"They're peeling off about 80 visits a day for low-acuity patients," Atallah says. "We also have a process where we medically screen every patient by an attending doctor who can explain that a patient will get faster care at our walk-in clinic."

Grady Health System's walk-in clinic, which is open Monday through Friday from 8 a.m. to 8 p.m., has helped to ease the low-acuity ED traffic, but its effectiveness has plateaued because the hours of operation do not coincide with busy overnight and weekend traffic in the ED; plus, overall ED volume at Grady Health System has increased.

Atallah attributes some of the ED volume growth to the economy and the performance of the organization's stroke center.

"We have 24/7 cardiac catheterization capability, and we've seen a huge growth in treating stroke patients," he says. "We've also seen the volume of mental health patients go from 200 per month in 2010 to 800 a month today."

Despite the challenges that Grady Health System's ED is facing, Atallah says there are positive signs that simple changes can work. A patient's door-to-provider time has improved. In 2013, before the changes to patient flow, patients were waiting an average of 133 minutes to see a provider. Atallah says the ED finished 2014 at 105 minutes, and in January of this year, it was down to 98 minutes.

As for patient experience, that is a tough nut to crack for an organization, especially in the ED, where it is noisy, busy, and many patients may see themselves as a top priority. Even in Grady Health System's ED, Atallah says there is a long way to go, but is encourage by a positive trend.

"We started 2014 in the 1st percentile," says Atallah. "But we finished in the 28th percentile, and our goal is to get to the 55th this year. The key thing we've learned is you have to keep making patient experience a priority."

Success key No. 2: Stratify for senior care

One of the newest trends in ED throughput is giving special attention to seniors who present.

ECRI Institute, the nonprofit health research organization based in the Philadelphia suburb of Plymouth Meeting, Pennsylvania, listed geriatric ED units in its 2014 Top Ten Hospital C-Suite Watch List because of the aging baby boomer population.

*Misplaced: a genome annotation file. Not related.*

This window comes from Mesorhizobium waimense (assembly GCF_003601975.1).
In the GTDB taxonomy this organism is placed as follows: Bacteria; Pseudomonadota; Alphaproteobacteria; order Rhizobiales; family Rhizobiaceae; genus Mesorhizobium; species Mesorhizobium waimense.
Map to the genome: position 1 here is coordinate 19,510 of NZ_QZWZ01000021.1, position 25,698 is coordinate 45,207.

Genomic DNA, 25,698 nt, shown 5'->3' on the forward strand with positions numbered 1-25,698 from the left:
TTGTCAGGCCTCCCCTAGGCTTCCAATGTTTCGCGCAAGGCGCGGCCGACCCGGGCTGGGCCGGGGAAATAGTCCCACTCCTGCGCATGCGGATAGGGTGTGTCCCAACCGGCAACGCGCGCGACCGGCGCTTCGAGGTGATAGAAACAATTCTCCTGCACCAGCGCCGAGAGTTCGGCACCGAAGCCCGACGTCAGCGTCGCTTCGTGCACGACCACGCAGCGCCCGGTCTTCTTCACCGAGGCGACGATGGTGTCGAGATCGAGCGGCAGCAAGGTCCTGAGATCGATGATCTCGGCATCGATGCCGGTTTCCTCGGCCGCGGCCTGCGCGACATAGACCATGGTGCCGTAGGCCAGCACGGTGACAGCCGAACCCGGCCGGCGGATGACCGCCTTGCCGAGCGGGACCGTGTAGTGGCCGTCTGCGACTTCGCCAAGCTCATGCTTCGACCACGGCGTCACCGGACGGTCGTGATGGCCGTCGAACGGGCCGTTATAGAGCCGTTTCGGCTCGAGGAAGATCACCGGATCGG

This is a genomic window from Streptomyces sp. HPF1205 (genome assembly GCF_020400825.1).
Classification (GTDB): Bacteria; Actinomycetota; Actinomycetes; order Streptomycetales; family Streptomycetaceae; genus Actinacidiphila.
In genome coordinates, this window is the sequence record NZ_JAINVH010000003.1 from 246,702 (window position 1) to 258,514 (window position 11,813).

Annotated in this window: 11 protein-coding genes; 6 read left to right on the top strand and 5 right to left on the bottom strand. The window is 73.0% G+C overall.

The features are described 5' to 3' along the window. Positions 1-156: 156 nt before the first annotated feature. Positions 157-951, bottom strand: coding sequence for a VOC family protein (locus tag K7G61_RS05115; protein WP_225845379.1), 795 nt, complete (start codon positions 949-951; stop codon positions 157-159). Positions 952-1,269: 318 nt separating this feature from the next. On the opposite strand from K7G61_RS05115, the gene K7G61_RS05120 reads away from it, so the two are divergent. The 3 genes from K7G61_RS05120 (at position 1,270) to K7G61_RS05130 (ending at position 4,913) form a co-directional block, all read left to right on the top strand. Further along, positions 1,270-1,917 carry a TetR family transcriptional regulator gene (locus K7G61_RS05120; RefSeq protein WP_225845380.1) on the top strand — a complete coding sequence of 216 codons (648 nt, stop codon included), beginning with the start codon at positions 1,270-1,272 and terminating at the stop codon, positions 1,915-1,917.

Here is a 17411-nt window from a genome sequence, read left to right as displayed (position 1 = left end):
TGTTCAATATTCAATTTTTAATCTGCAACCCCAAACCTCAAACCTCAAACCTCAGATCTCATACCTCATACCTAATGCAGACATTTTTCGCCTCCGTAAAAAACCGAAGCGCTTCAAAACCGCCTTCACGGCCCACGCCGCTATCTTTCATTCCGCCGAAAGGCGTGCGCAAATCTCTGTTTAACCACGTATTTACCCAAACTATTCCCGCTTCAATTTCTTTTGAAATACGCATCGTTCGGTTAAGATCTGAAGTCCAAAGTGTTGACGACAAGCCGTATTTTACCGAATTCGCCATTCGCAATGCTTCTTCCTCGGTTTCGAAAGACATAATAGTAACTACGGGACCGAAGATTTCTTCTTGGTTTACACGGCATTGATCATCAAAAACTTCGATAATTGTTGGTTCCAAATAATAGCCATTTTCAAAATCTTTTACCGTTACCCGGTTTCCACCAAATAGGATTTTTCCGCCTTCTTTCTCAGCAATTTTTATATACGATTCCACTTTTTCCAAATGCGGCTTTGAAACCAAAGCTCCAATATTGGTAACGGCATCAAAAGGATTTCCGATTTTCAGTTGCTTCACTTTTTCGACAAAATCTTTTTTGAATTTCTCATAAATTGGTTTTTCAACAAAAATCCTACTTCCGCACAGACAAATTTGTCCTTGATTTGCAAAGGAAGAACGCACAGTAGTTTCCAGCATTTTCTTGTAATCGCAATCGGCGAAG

Grady Health System does not currently have a specialized geriatric ED unit, but Atallah says the idea has caught the emergency department's attention. "We're going to try to implement specialized geriatric treatment rooms in our new ED," says Atallah.

One of the first EDs built specifically for seniors is in Silver Spring, Maryland, at Holy Cross Hospital, a 437-bed nonprofit teaching hospital that is part of Holy Cross Health, which is part of Livonia, Michigan–based Trinity Health.

Blair Eig, MD

The senior emergency room opened in November 2008 after Holy Cross Hospital CEO Kevin Sexton noted that the care his mother had received could have addressed her needs differently.

"She was in her late 80s, and the experiences she had and he had when he visited her were of a big, busy, loud emergency room, like all emergency rooms tend to be," says Blair Eig, MD, chief medical officer for Holy Cross Hospital.

Eig says that at the time, the hospital had a big enough footprint to make space for a seven-bed senior emergency room. He says they moved what was a fast-track urgent care section of the ED up one floor, then reconfigured the space to cater to seniors and their families.

"The changes aren't necessarily complicated, but you've got to think about it in terms of what the seniors need," says Eig. "It's changing the lighting, the paint on the walls, the floor color so it is easier for seniors to navigate."

Eig also says walls were put up between the seven bays to reduce noise. Mattresses are much thicker, and telephones and remote controls have larger numbers so they're easier for senior patients to see. Blanket warmers and space for families were added to the rooms, too.

"Some of it might look like window dressing, but it just was directed at the senior's needs," says Eig.

And the cost to make those changes? Low—only $150,000.

"It was simple things that didn't cost a lot of money," says Eig. "We, in hospitals, had tended to do things that are good for the hospitals. To provide the best care, we started thinking what is best for our patients who use the hospital."

The volume of seniors treated at the Holy Cross Senior Emergency Center has grown steadily to an average of 3,358 patients, a 5% increase over its first-year numbers. About 24% of the seniors who come through the Holy Cross Hospital ED end up using the hospital's SEC.